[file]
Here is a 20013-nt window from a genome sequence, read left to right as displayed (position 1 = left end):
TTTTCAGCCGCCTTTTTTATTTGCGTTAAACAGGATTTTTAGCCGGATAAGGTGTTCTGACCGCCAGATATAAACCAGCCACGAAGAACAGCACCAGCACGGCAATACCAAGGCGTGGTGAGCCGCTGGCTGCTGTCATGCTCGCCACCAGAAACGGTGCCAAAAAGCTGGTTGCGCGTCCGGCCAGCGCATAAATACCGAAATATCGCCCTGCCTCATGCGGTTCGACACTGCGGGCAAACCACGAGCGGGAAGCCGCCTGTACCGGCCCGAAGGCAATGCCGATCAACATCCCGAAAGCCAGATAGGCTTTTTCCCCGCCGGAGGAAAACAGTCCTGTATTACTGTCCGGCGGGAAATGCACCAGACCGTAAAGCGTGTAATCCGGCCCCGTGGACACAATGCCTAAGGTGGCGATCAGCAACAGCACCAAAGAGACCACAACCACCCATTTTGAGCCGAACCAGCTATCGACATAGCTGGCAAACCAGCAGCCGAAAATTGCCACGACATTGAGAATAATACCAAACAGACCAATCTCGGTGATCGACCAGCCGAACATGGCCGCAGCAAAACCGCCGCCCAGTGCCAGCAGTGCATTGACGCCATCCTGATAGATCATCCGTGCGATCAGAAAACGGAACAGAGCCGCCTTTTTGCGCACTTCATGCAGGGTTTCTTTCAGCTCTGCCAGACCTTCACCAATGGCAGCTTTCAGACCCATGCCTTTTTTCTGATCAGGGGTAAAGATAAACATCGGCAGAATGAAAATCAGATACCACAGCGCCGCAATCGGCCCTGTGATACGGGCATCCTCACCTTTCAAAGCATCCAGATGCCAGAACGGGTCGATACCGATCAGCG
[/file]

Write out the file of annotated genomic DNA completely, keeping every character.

Here is a 20013-nt window from a genome sequence, read left to right as displayed (position 1 = left end):
TTTTCAGCCGCCTTTTTTATTTGCGTTAAACAGGATTTTTAGCCGGATAAGGTGTTCTGACCGCCAGATATAAACCAGCCACGAAGAACAGCACCAGCACGGCAATACCAAGGCGTGGTGAGCCGCTGGCTGCTGTCATGCTCGCCACCAGAAACGGTGCCAAAAAGCTGGTTGCGCGTCCGGCCAGCGCATAAATACCGAAATATCGCCCTGCCTCATGCGGTTCGACACTGCGGGCAAACCACGAGCGGGAAGCCGCCTGTACCGGCCCGAAGGCAATGCCGATCAACATCCCGAAAGCCAGATAGGCTTTTTCCCCGCCGGAGGAAAACAGTCCTGTATTACTGTCCGGCGGGAAATGCACCAGACCGTAAAGCGTGTAATCCGGCCCCGTGGACACAATGCCTAAGGTGGCGATCAGCAACAGCACCAAAGAGACCACAACCACCCATTTTGAGCCGAACCAGCTATCGACATAGCTGGCAAACCAGCAGCCGAAAATTGCCACGACATTGAGAATAATACCAAACAGACCAATCTCGGTGATCGACCAGCCGAACATGGCCGCAGCAAAACCGCCGCCCAGTGCCAGCAGTGCATTGACGCCATCCTGATAGATCATCCGTGCGATCAGAAAACGGAACAGAGCCGCCTTTTTGCGCACTTCATGCAGGGTTTCTTTCAGCTCTGCCAGACCTTCACCAATGGCAGCTTTCAGACCCATGCCTTTTTTCTGATCAGGGGTAAAGATAAACATCGGCAGAATGAAAATCAGATACCACAGCGCCGCAATCGGCCCTGTGATACGGGCATCCTCACCTTTCAAAGCATCCAGATGCCAGAACGGGTCGATACCGATCAGCG